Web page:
Date of Award


Document Type

Open Access Dissertation


Mechanical Engineering


College of Engineering and Computing

First Advisor

Xiaomin Deng


Arterial tissue failure leads to a number of potentially life-threatening clinical conditions, such as atherosclerotic plaque rupture and aortic dissection which develop unpredictably and rapidly in vivo. Thus, a full understanding of the two conditions will provide a solid basis for medical advances in the intervention and prevention of the occurrence of this life-threatening event. The present work aims to develop a cohesive zone model (CZM) approach for analysis and simulation of arterial tissue failure, such as plaque and fibrous cap delamination and tearing, and to validate simulation predictions with experimental results.

To characterize the hysteresis phenomenon of diseased aortic tissue, a viscoelastic anisotropic (VA) model for the bulk arterial material behavior is proposed based on a hyperelastic anisotropic model and a general viscoelastic formulation in the literature. The viscoelastic effects of the material are taken into account by using a generalized Maxwell model. In order to capture the failure process of the interface between arterial layers, three types of cohesive zone models were considered, which include the exponential, triangular and trapezoidal CZMs.

Atherosclerotic plaque delamination experiments performed on ApoE-KO mouse aorta specimens were simulated using the CZM approach. A three-dimensional (3D) finite element model for the experiments was developed, in which the Holzapfel-Gasser-Ogden(HGO) model for the bulk arterial material behavior and a CZM for the plaque-media interface behavior are adopted. A set of HGO and CZM parameter values were obtained through a material parameter identification procedure in which a subset of experimental loading-delamination-unloading cycle data was used. Simulation predictions for additional loading-delamination-unloading cycles were obtained, which show good agreement with experimental measurements.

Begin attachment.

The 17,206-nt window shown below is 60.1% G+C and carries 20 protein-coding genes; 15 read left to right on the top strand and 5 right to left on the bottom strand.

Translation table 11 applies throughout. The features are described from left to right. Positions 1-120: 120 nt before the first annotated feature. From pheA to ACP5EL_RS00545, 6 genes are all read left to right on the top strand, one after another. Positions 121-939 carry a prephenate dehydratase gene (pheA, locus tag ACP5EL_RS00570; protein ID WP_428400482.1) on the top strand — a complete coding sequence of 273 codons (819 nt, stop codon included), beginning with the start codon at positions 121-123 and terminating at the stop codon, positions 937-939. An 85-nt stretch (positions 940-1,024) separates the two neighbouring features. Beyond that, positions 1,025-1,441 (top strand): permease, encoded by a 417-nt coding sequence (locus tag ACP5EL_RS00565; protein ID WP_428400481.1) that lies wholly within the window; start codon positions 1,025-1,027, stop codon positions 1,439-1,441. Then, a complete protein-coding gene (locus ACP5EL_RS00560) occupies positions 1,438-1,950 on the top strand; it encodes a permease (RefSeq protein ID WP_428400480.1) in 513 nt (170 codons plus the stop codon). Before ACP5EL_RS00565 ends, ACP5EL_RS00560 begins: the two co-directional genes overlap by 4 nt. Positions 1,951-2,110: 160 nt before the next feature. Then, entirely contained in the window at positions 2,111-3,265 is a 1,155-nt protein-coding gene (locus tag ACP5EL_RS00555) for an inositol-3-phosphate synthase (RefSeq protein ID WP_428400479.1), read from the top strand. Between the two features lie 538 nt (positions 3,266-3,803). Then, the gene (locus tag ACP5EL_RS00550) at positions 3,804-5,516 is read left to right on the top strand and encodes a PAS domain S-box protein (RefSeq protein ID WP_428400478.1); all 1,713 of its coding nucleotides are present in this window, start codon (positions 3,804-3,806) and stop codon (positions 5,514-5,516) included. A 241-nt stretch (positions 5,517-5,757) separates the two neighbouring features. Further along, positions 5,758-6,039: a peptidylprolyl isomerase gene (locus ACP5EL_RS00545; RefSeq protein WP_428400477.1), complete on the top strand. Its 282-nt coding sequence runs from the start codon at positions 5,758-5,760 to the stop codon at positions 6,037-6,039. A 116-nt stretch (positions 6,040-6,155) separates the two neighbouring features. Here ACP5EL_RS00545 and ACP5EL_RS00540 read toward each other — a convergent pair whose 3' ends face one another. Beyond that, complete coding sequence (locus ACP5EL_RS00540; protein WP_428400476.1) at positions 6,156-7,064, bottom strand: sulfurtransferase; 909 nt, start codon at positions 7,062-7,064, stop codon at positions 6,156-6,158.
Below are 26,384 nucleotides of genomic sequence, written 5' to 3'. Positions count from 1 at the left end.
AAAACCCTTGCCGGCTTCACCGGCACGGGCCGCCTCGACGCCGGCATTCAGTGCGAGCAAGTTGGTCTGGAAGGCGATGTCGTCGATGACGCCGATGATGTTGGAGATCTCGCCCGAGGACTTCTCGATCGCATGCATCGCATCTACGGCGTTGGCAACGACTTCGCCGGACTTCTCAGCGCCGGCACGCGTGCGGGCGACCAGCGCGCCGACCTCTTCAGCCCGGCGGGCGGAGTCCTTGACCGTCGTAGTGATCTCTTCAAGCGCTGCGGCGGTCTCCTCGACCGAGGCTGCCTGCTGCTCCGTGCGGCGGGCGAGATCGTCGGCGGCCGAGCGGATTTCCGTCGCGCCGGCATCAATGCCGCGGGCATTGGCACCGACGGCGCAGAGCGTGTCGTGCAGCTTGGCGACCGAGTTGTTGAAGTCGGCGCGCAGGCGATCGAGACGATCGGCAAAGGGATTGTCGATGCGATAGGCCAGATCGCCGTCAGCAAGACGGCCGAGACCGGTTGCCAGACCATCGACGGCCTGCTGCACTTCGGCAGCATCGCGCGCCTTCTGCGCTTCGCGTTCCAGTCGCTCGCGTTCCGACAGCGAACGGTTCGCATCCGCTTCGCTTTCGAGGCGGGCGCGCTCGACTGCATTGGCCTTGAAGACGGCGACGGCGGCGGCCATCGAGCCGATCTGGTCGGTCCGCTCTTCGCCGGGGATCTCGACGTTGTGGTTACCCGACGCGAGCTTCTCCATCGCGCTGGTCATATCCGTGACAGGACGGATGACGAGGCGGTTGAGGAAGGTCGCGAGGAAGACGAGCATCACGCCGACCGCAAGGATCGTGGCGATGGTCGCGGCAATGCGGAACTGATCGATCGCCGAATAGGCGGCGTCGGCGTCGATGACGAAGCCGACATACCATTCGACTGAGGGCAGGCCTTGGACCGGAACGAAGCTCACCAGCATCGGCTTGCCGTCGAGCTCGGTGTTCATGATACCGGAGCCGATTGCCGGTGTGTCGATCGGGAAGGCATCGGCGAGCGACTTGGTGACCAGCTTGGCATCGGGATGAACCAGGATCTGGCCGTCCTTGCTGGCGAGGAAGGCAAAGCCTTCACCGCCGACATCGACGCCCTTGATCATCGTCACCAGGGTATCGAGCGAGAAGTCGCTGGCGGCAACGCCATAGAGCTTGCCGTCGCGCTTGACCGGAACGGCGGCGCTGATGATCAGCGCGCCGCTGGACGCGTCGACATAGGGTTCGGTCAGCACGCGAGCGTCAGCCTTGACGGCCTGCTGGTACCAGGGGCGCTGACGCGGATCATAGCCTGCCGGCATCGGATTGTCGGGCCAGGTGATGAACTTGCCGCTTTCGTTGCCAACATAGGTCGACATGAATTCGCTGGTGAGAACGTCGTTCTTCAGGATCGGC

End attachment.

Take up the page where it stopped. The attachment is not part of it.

Two types of delamination experiments (a “mixed-mode” type and a “mode I” type) were conducted on porcine aorta specimens. These experiments were analyzed and compared using finite element simulations. Simulation results revealed that the intuitive classification of these two types of experiments is not necessarily accurate for soft tissue materials. In particular, the “mixed-mode” experiment was found to have a dominant mode II component in the cohesive zone ahead of the growing delamination front.

Human fibrous cap delamination experiments were conducted and simulated using the finite element method by employing the VA bulk material model and three types of CZMs. A set of VA and CZM parameter values was determined using the same material parameter identification procedure as in the simulations of mouse plaque delamination experiments. Using this set of parameter values, simulation predictions for two sequential loading-delamination-unloading cycles were performed, which show good agreement with experimental measurements, including the hysteresis behavior during unloading. Furthermore, a mode I tearing test was conducted on human fibrous cap in order to investigate the failure process of plaque rupture. The CZM parameter values were obtained through an inverse analysis. These parameter values will provide input for further numerical simulation of plaque rupture events.

The CZM based approach was applied to develop a micromechanical model for arterial delamination along the interface between the fibrous cap and the underlying plaque tissue in order to understand delamination mechanisms, including fiber bridging. A 3D unit cell containing an individual fiber between two arterial tissue layers was considered. With the unit cell model, micromechanical factors affecting the resulting traction-separation relation were investigated through a parametric study.